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The wiki on Kruskal's tree theorum briefly mentions the weak tree function regarding unlabeled trees. It gives values of tree(1) = 2, tree(2) = 5 (trivial to prove) but then it gives tree(3) >= 262140. This is a very specific bound which makes me think the actual number must hover close to this range. The problem is, when I write out the sequence for tree(3), I get a number in excess of a quadrillion (10^15).

My sequence goes as follows (using bracket notation where nesting implies parenthood, and left number = max nodes)

4 (()()()) 5 ((()())()) 6 ((((()())))) 7 ((((())(())))) from here, we have a leg coming from two nodes. The technique to eliminate the legs involves subtracting a right leg, and then incrementing the left leg to the max number of allowed nodes, then sequentially removing the left legs until it matches the right, then repeating until both legs are gone. The equation for removing a two leg of arbitrary length is 3/2 * (2^(x + 2)) - 2*x - 6 the last step had a two leg of length 1 which requires 4 steps to remove

11 (((()()))) 12 (((4)(4))) ---4 nodes deep --> (((()))) using the above equation we get 82 steps to remove a two leg of length 4

94 ((()())) 95 ((46)(46)) removing a two leg of length 46 = aprox 2^48 steps

(2^48 + 95 = aprox 2^48) 2^48 (()()) the only option we have from here is a single leg with 2^48 nodes which can be whittled down in 2^48 steps yielding a total of 2^49 steps or roughly 10^15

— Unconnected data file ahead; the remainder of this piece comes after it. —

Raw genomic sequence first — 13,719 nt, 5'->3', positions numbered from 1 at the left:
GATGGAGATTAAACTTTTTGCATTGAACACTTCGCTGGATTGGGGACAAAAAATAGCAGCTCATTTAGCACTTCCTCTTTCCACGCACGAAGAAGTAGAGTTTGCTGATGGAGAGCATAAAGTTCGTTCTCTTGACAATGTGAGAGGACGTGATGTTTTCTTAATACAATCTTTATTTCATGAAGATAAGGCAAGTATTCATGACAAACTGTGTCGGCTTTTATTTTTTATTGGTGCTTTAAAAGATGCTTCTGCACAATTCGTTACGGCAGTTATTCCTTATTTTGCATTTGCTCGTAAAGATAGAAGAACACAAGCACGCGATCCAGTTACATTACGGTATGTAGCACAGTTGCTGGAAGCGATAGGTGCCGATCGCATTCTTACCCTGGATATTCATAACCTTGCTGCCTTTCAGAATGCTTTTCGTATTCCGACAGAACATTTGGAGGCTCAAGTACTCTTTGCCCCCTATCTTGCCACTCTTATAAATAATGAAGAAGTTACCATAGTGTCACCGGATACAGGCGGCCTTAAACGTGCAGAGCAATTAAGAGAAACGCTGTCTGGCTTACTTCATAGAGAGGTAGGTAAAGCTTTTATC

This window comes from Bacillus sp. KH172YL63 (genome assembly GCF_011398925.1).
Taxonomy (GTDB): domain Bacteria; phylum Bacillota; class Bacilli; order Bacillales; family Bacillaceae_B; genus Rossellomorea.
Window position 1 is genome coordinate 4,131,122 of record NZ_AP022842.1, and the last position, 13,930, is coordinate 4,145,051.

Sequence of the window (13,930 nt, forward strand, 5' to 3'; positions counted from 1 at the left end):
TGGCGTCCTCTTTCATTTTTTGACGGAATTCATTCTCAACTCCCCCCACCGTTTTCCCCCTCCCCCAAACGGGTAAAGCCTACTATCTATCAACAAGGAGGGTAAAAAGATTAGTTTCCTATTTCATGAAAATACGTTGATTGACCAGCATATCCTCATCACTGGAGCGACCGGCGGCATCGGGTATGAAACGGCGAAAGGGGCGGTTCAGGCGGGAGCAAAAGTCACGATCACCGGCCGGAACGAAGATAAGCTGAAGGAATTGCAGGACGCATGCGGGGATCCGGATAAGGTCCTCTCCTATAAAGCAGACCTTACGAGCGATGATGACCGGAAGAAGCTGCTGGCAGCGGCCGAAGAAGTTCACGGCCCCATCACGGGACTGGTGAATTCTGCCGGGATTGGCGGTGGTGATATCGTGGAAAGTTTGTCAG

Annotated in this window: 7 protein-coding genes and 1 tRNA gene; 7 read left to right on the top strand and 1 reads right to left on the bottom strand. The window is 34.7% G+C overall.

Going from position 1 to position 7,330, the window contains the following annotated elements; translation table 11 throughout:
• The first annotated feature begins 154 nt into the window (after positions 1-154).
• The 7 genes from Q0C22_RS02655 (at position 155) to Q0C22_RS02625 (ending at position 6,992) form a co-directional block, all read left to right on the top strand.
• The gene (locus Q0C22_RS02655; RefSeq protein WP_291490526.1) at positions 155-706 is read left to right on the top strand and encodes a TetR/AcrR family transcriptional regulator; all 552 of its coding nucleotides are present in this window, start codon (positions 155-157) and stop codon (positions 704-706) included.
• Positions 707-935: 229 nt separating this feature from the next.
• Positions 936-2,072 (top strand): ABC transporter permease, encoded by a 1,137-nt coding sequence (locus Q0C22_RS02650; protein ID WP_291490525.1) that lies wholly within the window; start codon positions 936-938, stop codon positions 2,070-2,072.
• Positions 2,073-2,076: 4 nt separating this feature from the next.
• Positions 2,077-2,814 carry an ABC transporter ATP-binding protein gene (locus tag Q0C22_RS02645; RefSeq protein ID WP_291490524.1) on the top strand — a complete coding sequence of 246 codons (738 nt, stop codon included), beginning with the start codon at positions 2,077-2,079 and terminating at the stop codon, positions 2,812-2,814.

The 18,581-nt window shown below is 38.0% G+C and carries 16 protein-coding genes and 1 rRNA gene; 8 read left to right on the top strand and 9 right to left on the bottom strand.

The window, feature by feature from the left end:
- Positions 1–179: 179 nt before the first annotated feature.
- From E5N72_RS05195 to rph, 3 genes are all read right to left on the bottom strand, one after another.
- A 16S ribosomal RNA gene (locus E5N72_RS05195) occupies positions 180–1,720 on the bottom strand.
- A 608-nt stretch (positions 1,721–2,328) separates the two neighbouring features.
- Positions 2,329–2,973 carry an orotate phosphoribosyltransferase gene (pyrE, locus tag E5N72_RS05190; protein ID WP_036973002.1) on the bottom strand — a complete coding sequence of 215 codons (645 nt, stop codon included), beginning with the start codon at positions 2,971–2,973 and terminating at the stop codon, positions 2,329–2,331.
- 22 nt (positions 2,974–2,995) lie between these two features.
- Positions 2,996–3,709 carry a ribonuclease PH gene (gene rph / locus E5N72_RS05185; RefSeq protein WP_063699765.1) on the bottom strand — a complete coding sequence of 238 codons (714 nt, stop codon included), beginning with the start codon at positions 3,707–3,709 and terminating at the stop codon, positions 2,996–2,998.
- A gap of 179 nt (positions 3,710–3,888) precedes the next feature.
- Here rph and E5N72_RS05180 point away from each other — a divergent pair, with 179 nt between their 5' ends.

Am I missing something? the only way I can see this not working, is if the first tree in the sequence (()()()) embeds into the second ((()())()). I don't think it does, because the lowest common ancestor of the left two lowest nodes is not the root. Perhaps someone who knows more about inf preserving and homeomorphic embeddability can tell me if this is truly a new lower bound or if I made a mistake (the more likely answer)

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  • $\begingroup$ More than likely you are not wrong; I wouldn't be surprised if tree(3) were fairly large, say, larger than Graham's number even. $\endgroup$ – Simply Beautiful Art Aug 25 '18 at 1:00
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    $\begingroup$ Well, at only 10^15, tree(3) is well short of G64. But it is a lot larger than Friedman's first estimate of "less than 100". Great job explaining the sequence construction so well. I can now sleep at night! $\endgroup$ – Michael Tiemann Jul 29 '20 at 15:08
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It appears that you are using ordered trees (sometimes called structured trees) in your construction. Both tree(n) and TREE(n) are defined using unordered trees, where all children can be swapped arbitrarily. So for example the trees ((())()) and (()(())) are considered isomorphic, and they both can be homeomorphically embedded into (((()))()).

If we define otree(n) to be the same as tree(n) except using ordered trees, then otree(3) is indeed a fairly large number, larger than Graham's number.

Forget the above, I misunderstood the construction a little bit; your sequence appears to be correct, and improves the current known lower bound. Kudos!

I calcluate this new bound to be $3 \cdot 2^{49} - 2$, or 1,688,849,860,263,932.

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    $\begingroup$ awesome :) kudos on doing the extra bit of calculation, appreciate the help! $\endgroup$ – mgiroux Aug 27 '18 at 13:33
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    $\begingroup$ Ever since I learned about TREE(3), tree(3) has been keeping me up at night. Thank you for finally sorting out this "missing link" in the explanation as to why it all grows so fast. $\endgroup$ – Michael Tiemann Jul 29 '20 at 15:06

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